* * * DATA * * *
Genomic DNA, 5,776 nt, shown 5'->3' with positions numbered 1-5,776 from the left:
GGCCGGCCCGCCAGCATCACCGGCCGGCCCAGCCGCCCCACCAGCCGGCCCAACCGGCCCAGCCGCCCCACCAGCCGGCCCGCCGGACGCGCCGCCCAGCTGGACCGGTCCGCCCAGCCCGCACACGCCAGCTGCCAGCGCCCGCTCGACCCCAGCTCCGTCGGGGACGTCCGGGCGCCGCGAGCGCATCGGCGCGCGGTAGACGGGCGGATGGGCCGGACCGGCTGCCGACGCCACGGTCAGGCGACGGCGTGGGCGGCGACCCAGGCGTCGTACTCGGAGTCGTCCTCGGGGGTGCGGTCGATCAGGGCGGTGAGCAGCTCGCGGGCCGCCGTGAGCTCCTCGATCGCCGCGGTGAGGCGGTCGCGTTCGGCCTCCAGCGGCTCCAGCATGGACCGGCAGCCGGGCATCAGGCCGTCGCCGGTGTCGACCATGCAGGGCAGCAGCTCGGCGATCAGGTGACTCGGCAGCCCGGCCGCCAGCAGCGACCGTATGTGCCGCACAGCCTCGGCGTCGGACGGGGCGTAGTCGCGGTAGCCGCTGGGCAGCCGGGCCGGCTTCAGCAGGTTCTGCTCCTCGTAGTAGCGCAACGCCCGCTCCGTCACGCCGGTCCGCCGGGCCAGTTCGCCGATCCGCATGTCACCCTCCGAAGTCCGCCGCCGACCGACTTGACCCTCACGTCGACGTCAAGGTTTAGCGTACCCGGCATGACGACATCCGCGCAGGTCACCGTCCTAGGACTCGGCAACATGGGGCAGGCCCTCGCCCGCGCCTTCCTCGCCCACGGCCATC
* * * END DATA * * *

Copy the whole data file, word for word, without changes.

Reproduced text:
Genomic DNA, 5,776 nt, shown 5'->3' with positions numbered 1-5,776 from the left:
GGCCGGCCCGCCAGCATCACCGGCCGGCCCAGCCGCCCCACCAGCCGGCCCAACCGGCCCAGCCGCCCCACCAGCCGGCCCGCCGGACGCGCCGCCCAGCTGGACCGGTCCGCCCAGCCCGCACACGCCAGCTGCCAGCGCCCGCTCGACCCCAGCTCCGTCGGGGACGTCCGGGCGCCGCGAGCGCATCGGCGCGCGGTAGACGGGCGGATGGGCCGGACCGGCTGCCGACGCCACGGTCAGGCGACGGCGTGGGCGGCGACCCAGGCGTCGTACTCGGAGTCGTCCTCGGGGGTGCGGTCGATCAGGGCGGTGAGCAGCTCGCGGGCCGCCGTGAGCTCCTCGATCGCCGCGGTGAGGCGGTCGCGTTCGGCCTCCAGCGGCTCCAGCATGGACCGGCAGCCGGGCATCAGGCCGTCGCCGGTGTCGACCATGCAGGGCAGCAGCTCGGCGATCAGGTGACTCGGCAGCCCGGCCGCCAGCAGCGACCGTATGTGCCGCACAGCCTCGGCGTCGGACGGGGCGTAGTCGCGGTAGCCGCTGGGCAGCCGGGCCGGCTTCAGCAGGTTCTGCTCCTCGTAGTAGCGCAACGCCCGCTCCGTCACGCCGGTCCGCCGGGCCAGTTCGCCGATCCGCATGTCACCCTCCGAAGTCCGCCGCCGACCGACTTGACCCTCACGTCGACGTCAAGGTTTAGCGTACCCGGCATGACGACATCCGCGCAGGTCACCGTCCTAGGACTCGGCAACATGGGGCAGGCCCTCGCCCGCGCCTTCCTCGCCCACGGCCATC